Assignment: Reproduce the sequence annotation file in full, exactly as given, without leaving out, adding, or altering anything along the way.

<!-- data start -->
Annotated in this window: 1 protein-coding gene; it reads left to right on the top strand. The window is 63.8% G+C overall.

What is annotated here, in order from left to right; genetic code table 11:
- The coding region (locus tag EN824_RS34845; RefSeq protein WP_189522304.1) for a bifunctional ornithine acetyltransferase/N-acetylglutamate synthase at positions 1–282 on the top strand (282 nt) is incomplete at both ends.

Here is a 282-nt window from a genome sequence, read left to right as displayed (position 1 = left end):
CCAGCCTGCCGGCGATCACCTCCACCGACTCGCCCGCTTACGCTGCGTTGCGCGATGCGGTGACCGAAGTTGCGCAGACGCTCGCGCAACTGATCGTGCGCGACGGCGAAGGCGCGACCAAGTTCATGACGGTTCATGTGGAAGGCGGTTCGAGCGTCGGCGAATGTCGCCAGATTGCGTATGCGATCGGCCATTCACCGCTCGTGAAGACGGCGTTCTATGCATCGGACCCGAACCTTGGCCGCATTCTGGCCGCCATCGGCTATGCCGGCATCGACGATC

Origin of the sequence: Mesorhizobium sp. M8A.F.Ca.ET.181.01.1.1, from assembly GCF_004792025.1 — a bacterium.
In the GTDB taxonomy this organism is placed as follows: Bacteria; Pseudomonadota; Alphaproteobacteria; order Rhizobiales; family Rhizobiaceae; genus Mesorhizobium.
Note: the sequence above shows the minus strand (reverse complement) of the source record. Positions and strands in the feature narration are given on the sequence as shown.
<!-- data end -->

Annotated in this window: 1 protein-coding gene; it reads left to right on the top strand. The window is 63.8% G+C overall.

What is annotated here, in order from left to right; genetic code table 11:
- The coding region (locus tag EN824_RS34845; RefSeq protein WP_189522304.1) for a bifunctional ornithine acetyltransferase/N-acetylglutamate synthase at positions 1–282 on the top strand (282 nt) is incomplete at both ends.

Here is a 282-nt window from a genome sequence, read left to right as displayed (position 1 = left end):
CCAGCCTGCCGGCGATCACCTCCACCGACTCGCCCGCTTACGCTGCGTTGCGCGATGCGGTGACCGAAGTTGCGCAGACGCTCGCGCAACTGATCGTGCGCGACGGCGAAGGCGCGACCAAGTTCATGACGGTTCATGTGGAAGGCGGTTCGAGCGTCGGCGAATGTCGCCAGATTGCGTATGCGATCGGCCATTCACCGCTCGTGAAGACGGCGTTCTATGCATCGGACCCGAACCTTGGCCGCATTCTGGCCGCCATCGGCTATGCCGGCATCGACGATC

Origin of the sequence: Mesorhizobium sp. M8A.F.Ca.ET.181.01.1.1, from assembly GCF_004792025.1 — a bacterium.
In the GTDB taxonomy this organism is placed as follows: Bacteria; Pseudomonadota; Alphaproteobacteria; order Rhizobiales; family Rhizobiaceae; genus Mesorhizobium.
Note: the sequence above shows the minus strand (reverse complement) of the source record. Positions and strands in the feature narration are given on the sequence as shown.